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surfing with helen bates - june 5, 2007 - canada and usa

updated wed 6 jun 07


Helen Bates on tue 5 jun 07

Surfing with Helen Bates - June 5, 2007 - Canada and USA

Hi All,

Wayne Ngan (Hornby Island, BC, Canada)

Gailan Ngan (Wayne Ngan is her father) (Vancouver, BC, Canada)
(works in both stoneware and earthenware. Her pieces are created by a
(Both wheel-thrown and hand-altered stoneware and earthenware vessels
fired in both electric and gas kilns.) )"Recently, Gailan's ceramics
have been utilizing a rare Yukon clay and glazes made from volcanic ash
from the Okanagan.")

Neil Fiertel (Spruce Grove, AB, Canada)
(monumental ceramic sculptures)
(Professor Emeritus, Art and Design, University of Alberta, Edmonton,

Brian Nettles (Pass Christian, MS, USA) (pdf)

("Rebuilding after Katrina, Kiln by Kiln" [article by Shawn McCabe and
Neil Tetkowski])

The Anderson Family (Shearwater Pottery) (Ocean Springs, MI, USA)
(Hosted on the Atelier Yoyita Gallery'sHurricane Katrina affected
Mississippi Artists list)

Peter and Dorothy Bonneau (Redmond, WA, USA)
(Fascinating, often tongue-in-cheek but always sensitively modelled
animals. The Bonneaus have branched out from realist/expressionist
painting and graphic design to humourous, sometimes anthropomorphic but
never cloying clay sculpture of horse figures, crow-like birds and other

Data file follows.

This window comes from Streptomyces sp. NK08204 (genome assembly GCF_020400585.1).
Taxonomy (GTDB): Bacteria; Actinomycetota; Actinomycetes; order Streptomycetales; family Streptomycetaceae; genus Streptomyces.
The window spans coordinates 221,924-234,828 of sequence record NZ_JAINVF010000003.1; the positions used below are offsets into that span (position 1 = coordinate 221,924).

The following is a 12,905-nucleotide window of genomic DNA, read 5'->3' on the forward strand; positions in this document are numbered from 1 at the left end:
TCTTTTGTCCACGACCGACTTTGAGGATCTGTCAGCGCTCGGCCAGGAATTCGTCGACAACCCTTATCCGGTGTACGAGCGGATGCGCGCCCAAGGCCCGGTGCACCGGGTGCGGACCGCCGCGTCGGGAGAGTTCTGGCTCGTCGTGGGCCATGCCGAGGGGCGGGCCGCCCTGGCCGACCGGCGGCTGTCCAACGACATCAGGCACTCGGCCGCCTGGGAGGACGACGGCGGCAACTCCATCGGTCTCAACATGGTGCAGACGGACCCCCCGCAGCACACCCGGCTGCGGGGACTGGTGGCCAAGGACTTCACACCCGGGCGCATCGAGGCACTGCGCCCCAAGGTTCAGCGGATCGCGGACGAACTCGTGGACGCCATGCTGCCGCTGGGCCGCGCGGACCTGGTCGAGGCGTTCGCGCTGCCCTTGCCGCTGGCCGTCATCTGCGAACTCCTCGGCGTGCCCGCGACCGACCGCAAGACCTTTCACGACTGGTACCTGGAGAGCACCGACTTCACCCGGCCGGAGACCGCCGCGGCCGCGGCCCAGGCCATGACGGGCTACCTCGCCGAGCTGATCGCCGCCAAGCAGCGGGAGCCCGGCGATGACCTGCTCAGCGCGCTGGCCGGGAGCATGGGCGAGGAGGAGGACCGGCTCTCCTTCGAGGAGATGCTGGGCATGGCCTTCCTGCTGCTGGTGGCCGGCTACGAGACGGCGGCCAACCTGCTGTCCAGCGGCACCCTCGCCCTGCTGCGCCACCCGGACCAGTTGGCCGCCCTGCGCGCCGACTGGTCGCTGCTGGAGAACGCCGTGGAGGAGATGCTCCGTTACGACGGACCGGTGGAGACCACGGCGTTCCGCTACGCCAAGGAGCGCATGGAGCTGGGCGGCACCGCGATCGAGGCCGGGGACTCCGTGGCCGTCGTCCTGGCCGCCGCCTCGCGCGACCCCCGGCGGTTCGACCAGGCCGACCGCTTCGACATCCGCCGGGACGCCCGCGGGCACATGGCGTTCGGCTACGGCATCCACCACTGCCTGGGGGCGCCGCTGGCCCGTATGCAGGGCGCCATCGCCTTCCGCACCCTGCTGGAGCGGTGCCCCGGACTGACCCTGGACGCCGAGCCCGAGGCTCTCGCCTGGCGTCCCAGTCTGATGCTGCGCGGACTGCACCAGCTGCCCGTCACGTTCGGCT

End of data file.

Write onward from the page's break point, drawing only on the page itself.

creatures, either as free-standing pieces or found in architectural
ceramics. "What's most important to us is the pursuit of joy, humor and
beauty. We hope to convey that sense of happiness and appreciation of
life in our art work.")

Ben Carter (Ben Carter Pottery) (Asheville, NC, USA)
Ben has recently been selected as one of Ceramics Monthly's emerging
artist for 2006. He has accepted a winter residency at the Anderson
ranch arts center and will be leaving the Odyssey Center in September.
He has also curated a show at the Clay Studio of Missoula that features
past and present residents and instructors at the Odyssey Center.
"As a potter I am constantly questioning how I can infuse clay with
spirit and vitality, while continuing to honor function and the rigors
of daily use. I choose robust, but casually thrown forms that allude to
the vigor inherent in southern Appalachian domestic objects, such as
quilts, aprons, and furniture. These objects represent a vitality that
comes from a time-honored tradition of use and family ritual."

Donna Polseno (Floyd, VA, USA)
(functional porcelain pottery, abstract vessels, figurative sculpture)

Charles Gluskoter (Sheridan, OR. USA)
(Stoneware, often glazed with what the potter calls "hammered" glazes,
often in combination with red, copper green, and iron glazes that are
generally matte in texture) (Teapots, lanterns, funeral urns, masks,
lidded jars and open vessels)

John Ray (JR Pottery) (Sewanee, TN, USA)
(Works in the Japanese Bizen Pottery tradition)

Regina Simas (Regina Simas Ceramics) (formerly Carrollton, GA; now in
Oxford, OH, USA) posted)
(Brazilian born potter; teaches workshops in Nerikomi, Agateware and
other colored clay techniques)

Helen Bates
Belleville, Ontario, Canada
Clayarters' URLs: